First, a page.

“We conducted research and discovered antibodies, which are the immunity created by the human body to stop COVID-19,” said Assistant Professor Dr Nakarin Sirisabya from the Faculty of Medicine.
One of the antibodies was selected and designed to work outside the body in an area it is applied, he added, unlike COVID-19 vaccines which have to develop immunity to the coronavirus from inside the body.
Thailand recorded about 2.03 million foreign tourist arrivals between Jan 1 and June 26, a government spokeswoman said on Monday, as many pandemic entry restrictions were eased.
Total foreign visitors could exceed 10 million this year, deputy government spokeswoman Traisuree Traisoranakul said in a statement, citing an International Air Transport Association forecast.
The country was visited by about 40 million people in the year before the pandemic and has now lifted most curbs.
The Guardian, International Edition
Israel has eased its regulations on abortion access, in what the health minister said was a response to last week’s “sad” US supreme court ruling overturning Roe v Wade.
The new rules, approved by a parliamentary committee, grant women access to abortion pills through the country’s universal health system and remove a longstanding requirement that women appear physically before a special committee before they are permitted to terminate a pregnancy.
The Guardian, International Edition
There is not much that can bring Greek and Turkish Cypriots together these days. But when wildfires raged across the Mediterranean island last week, they put differences aside to jointly combat the blazes. So rare was the sight that on Monday the war-split country’s permanent UN representative praised the “very positive” show of unity.
“It illustrates a fundamental point about this island, and that is the solidarity among Cypriots,” Colin Stewart said on Monday after meeting the Greek Cypriot leader, Nicos Anastasiades, whose forestry department had rushed to help extinguish the blaze.
“When the time came, there was unhesitating and unquestioned assistance from Greeks Cypriots for Turkish Cypriots who were in this difficult situation, and I think this is a very positive thing.”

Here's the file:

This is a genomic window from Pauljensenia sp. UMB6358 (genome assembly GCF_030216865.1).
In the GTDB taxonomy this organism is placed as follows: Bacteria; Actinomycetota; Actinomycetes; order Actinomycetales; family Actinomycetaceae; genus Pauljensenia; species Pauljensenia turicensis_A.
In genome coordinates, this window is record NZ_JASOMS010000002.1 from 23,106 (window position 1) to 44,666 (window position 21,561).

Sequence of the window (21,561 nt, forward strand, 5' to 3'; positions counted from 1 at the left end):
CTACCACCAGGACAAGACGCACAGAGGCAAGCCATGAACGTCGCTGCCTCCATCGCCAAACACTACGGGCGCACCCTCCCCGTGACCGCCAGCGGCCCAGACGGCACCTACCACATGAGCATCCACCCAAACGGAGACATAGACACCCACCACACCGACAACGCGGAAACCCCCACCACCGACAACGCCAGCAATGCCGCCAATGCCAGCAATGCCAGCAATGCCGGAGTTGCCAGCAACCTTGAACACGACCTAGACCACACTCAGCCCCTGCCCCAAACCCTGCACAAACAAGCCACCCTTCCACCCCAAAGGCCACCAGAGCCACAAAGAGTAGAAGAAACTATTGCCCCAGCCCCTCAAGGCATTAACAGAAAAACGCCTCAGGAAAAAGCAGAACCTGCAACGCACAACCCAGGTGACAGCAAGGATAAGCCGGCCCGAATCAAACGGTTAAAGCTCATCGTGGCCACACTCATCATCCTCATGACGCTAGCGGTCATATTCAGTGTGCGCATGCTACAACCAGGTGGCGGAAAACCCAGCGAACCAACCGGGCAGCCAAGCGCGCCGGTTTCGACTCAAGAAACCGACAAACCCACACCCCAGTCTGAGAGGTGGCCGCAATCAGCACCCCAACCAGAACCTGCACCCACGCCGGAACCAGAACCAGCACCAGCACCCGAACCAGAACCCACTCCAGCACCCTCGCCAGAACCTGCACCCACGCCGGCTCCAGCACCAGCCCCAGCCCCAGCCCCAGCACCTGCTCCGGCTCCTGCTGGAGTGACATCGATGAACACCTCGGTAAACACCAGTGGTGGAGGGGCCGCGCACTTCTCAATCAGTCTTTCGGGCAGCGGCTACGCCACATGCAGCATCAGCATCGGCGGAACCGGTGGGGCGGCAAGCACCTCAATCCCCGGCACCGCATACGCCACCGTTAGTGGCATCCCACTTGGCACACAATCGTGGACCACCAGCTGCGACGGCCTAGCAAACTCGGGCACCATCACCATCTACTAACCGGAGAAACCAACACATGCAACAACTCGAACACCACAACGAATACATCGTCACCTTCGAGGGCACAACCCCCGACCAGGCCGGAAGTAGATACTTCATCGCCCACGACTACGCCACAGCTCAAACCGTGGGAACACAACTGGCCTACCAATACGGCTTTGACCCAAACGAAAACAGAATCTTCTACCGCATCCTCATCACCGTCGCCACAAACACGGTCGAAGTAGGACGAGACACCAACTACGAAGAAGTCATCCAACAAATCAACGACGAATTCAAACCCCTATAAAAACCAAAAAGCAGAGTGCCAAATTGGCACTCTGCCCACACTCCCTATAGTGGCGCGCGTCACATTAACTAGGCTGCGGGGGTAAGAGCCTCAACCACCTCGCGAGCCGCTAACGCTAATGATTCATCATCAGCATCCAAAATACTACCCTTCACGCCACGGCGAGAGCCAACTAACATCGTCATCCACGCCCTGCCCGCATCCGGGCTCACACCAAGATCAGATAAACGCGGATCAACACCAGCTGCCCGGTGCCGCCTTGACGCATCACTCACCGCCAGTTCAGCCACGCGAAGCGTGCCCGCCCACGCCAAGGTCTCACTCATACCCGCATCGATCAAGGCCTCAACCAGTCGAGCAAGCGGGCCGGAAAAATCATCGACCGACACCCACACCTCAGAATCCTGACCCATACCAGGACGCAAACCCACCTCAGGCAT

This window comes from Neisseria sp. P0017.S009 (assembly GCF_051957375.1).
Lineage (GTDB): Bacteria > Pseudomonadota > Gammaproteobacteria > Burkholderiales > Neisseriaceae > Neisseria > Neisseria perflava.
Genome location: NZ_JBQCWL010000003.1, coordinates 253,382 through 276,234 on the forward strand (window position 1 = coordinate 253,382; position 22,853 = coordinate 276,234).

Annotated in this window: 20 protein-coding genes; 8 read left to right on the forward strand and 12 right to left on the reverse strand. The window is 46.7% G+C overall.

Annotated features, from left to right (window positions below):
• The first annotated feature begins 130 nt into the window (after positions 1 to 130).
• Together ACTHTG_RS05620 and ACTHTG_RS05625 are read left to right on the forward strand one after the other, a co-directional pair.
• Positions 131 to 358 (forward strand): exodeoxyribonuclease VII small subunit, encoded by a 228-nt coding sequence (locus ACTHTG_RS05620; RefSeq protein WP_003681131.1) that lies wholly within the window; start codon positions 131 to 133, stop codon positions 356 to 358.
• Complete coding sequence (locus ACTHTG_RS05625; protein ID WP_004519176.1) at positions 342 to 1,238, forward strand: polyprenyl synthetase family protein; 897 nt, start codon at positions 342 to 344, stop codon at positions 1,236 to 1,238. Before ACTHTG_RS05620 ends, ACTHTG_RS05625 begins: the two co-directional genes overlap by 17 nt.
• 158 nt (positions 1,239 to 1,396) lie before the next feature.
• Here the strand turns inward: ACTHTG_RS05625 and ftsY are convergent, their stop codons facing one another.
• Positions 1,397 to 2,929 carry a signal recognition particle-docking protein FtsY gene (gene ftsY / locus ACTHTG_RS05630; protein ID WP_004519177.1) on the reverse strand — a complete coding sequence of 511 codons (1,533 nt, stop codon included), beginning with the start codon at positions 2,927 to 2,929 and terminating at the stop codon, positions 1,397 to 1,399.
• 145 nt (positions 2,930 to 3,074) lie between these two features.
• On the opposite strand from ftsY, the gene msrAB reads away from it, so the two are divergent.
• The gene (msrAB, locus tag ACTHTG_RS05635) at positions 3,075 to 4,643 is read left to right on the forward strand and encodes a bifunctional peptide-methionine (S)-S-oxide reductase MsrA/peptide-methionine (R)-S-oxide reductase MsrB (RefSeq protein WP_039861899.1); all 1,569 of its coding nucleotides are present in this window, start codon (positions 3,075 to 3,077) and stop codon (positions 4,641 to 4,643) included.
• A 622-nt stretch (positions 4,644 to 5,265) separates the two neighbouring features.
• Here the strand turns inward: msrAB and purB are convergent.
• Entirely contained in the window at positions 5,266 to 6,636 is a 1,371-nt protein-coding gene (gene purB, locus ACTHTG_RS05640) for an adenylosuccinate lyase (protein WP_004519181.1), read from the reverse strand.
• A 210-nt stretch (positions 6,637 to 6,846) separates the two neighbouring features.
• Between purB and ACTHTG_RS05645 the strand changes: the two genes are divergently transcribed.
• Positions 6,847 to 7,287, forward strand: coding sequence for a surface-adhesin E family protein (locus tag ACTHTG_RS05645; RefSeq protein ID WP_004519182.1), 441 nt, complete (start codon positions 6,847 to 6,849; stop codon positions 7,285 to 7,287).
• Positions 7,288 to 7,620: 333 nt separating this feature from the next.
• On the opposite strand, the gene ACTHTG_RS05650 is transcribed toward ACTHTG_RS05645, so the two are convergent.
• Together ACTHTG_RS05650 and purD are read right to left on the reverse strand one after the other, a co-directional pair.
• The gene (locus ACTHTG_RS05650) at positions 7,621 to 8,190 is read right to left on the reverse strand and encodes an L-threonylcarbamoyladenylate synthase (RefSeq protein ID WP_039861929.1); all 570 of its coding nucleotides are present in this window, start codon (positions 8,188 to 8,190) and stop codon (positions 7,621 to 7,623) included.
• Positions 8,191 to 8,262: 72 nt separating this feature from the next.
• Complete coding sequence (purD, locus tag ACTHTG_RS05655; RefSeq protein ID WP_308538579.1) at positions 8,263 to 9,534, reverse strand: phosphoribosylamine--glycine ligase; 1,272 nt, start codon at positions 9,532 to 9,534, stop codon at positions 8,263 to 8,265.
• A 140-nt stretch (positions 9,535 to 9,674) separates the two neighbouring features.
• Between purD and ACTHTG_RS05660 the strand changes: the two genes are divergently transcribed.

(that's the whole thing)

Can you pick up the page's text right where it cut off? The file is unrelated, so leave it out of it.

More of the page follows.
The Guardian, UK Edition
A Scottish government memo obtained by the Guardian reveals that “it is almost certain” draft laws have been secretly changed to secure the Queen’s approval.
Under an arcane mechanism known as Queen’s consent, the monarch is routinely given advance sight of proposed laws that could affect her personal property and public powers. Unlike the better-known procedure of royal assent, a formality that marks the moment when a bill becomes law, Queen’s consent must be sought before the relevant legislation can be approved by parliament.
A Guardian investigation last year revealed the Queen’s consent procedure had been used by the monarch
in recent decades to privately lobby for changes to proposed UK legislation. In Scotland, where the procedure is known as crown consent, research by the Guardian identified at least 67 instances
in which Scottish bills were vetted by the Queen.
The Guardian, UK Edition
The award-winning author Philip Pullman has said the study of literature “should not be a luxury for a wealthy minority of spoilt and privileged aesthetes” after it emerged that Sheffield Hallam University is to pull its English literature degree from next year.
He was one of a number of writers to raise concerns about the university’s decision to stop teaching the standalone degree and incorporate it instead into a broad-based English degree, a year after the University of Cumbriatook similar action.
A Sheffield Hallam spokesperson confirmed that English literature was among a small number of its courses that were being either suspended or closed, largely due to lack of demand. They said the changes would not involve job losses.
The Guardian, Australian Edition